Should we be worried about TikTok?

The popular video-sharing app is, once again, subject to claims that its Chinese parent company ByteDance might share user data. Both the FBI and Federal Communications Commission have warned the company could share browsing history, location and biometric identifiers with the Chinese government.

The Chinese government implemented a law in 2017 which required companies to give the government any personal data relevant to the country’s national security. While there’s no evidence that TikTok have provided them with any data, it remains an ongoing concern.

New Parent & Bay app

Perhaps that’s why TikTok is continuing to focus on expanding its e-commerce presence online, and extending to more product ranges. This week, the app launched ‘Parent & Bay’ products to the TikTok Shop UK. New parents can now pick products from some of the UK’s best known baby brands using the new product category.

Nursery furniture, weaning sets, car seats and prams from well known, trusted brands, can all be purchased entirely on the TikTok app – an added convenience for parents – or a good way for the app to gain more confidence from its users?

Start fresh on TikTok

TikTok has also rolled out a new feature this week enabling people to refresh their ‘For You Feed’. This gives users the chance to revive their recommendations if they no longer feel relevant. The option to start fresh on TikTok is designed to help people discover more content, creators, communities, and products using For You Feeds. If users don’t feel their feeds are relevant anymore, they can enable this feature on the app which will allow them to view content on their For You Feed as if they have just signed up again. The recommendation system will bring up more relevant content based on the users’ new interactions.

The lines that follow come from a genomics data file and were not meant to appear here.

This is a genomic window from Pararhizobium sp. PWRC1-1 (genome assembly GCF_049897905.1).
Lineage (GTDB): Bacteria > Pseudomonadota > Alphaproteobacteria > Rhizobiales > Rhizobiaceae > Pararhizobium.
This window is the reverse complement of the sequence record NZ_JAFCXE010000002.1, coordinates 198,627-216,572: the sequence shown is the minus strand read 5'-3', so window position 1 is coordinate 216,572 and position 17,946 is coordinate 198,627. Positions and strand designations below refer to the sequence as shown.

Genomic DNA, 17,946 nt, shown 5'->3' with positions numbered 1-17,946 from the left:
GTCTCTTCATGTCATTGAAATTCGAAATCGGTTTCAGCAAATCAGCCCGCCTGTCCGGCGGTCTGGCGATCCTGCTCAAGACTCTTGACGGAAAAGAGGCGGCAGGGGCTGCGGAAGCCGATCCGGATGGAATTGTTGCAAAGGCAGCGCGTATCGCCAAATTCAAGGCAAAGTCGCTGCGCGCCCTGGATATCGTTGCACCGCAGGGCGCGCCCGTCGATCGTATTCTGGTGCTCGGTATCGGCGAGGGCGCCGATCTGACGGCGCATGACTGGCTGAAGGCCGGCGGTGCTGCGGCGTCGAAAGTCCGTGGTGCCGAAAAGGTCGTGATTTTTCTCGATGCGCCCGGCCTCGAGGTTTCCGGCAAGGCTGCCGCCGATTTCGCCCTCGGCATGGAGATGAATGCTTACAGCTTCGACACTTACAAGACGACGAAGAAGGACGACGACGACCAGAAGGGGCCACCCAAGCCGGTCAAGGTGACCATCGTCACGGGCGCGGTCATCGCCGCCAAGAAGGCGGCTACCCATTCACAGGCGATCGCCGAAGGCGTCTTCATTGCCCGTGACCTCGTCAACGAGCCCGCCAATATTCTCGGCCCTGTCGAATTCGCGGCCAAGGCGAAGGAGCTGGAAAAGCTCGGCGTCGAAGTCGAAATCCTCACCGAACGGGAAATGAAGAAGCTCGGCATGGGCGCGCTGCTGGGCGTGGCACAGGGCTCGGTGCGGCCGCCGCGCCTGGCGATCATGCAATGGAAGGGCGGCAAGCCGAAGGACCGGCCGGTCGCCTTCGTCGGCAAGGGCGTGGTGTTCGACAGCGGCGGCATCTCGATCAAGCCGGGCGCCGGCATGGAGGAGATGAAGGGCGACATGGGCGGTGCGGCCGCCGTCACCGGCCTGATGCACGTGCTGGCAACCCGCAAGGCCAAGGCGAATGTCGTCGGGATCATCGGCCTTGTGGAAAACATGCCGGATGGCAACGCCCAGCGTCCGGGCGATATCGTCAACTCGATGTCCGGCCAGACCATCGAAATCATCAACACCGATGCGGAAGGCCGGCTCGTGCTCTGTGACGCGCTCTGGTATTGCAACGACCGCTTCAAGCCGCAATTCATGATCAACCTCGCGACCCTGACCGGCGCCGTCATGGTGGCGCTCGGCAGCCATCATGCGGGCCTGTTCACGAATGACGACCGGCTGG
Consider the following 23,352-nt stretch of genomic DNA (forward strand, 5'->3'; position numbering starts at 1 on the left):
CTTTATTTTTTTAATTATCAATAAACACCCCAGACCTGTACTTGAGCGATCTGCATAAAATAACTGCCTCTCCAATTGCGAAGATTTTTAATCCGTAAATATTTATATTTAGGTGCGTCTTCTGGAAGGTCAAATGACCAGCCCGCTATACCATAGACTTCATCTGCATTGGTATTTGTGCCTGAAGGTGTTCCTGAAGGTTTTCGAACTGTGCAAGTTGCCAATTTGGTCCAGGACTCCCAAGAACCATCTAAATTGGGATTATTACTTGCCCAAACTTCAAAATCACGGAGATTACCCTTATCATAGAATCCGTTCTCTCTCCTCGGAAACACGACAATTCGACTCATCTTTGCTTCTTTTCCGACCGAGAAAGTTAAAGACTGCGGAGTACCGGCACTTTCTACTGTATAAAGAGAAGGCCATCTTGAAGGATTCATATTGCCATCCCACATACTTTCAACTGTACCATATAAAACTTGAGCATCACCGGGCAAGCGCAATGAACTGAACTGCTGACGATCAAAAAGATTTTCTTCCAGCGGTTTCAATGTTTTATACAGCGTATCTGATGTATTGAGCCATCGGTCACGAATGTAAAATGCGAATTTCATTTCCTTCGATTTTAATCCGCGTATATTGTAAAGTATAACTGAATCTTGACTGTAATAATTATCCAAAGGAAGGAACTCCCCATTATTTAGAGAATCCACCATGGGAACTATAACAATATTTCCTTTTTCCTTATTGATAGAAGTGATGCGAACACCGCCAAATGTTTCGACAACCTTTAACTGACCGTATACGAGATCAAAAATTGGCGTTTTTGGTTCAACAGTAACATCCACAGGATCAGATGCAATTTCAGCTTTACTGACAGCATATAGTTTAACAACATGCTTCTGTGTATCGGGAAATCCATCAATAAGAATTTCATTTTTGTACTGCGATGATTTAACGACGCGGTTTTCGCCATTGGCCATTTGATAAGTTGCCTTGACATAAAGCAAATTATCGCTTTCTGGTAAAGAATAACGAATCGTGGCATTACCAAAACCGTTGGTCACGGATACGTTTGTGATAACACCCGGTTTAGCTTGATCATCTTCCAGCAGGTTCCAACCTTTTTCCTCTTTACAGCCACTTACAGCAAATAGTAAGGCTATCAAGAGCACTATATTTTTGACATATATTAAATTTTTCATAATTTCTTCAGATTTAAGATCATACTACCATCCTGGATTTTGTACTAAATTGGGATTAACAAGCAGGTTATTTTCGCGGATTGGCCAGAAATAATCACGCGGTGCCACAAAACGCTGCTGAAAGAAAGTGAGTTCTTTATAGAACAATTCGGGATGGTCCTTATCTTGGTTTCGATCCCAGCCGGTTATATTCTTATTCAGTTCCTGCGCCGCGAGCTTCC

Why does this matter?

Despite TikTok working hard to reassure the public it is a trusted app that is looking out for its users, providing them with new products and endeavouring to offer the best user experience it can, bans of the app across the globe are continuing.

On Thursday, British authorities announced they were banning TikTok from government-issued phones on security grounds – a similar move to the EU’s executive branch who temporarily banned TikTok from employee phones. Denmark and Canada have also announced efforts to block the app on government-issued phones, while Congress the US armed forces and more than half of US states have already banned the app on official devices.

TikTok CEO Shou Zi Chew will testify next week before the House energy and commerce committee about the company’s privacy and data-security practices, as well as its relationship with the Chinese government.

Share this post

Sign up to our Newsletter for more content like this

By signing up you agree to our Privacy Policy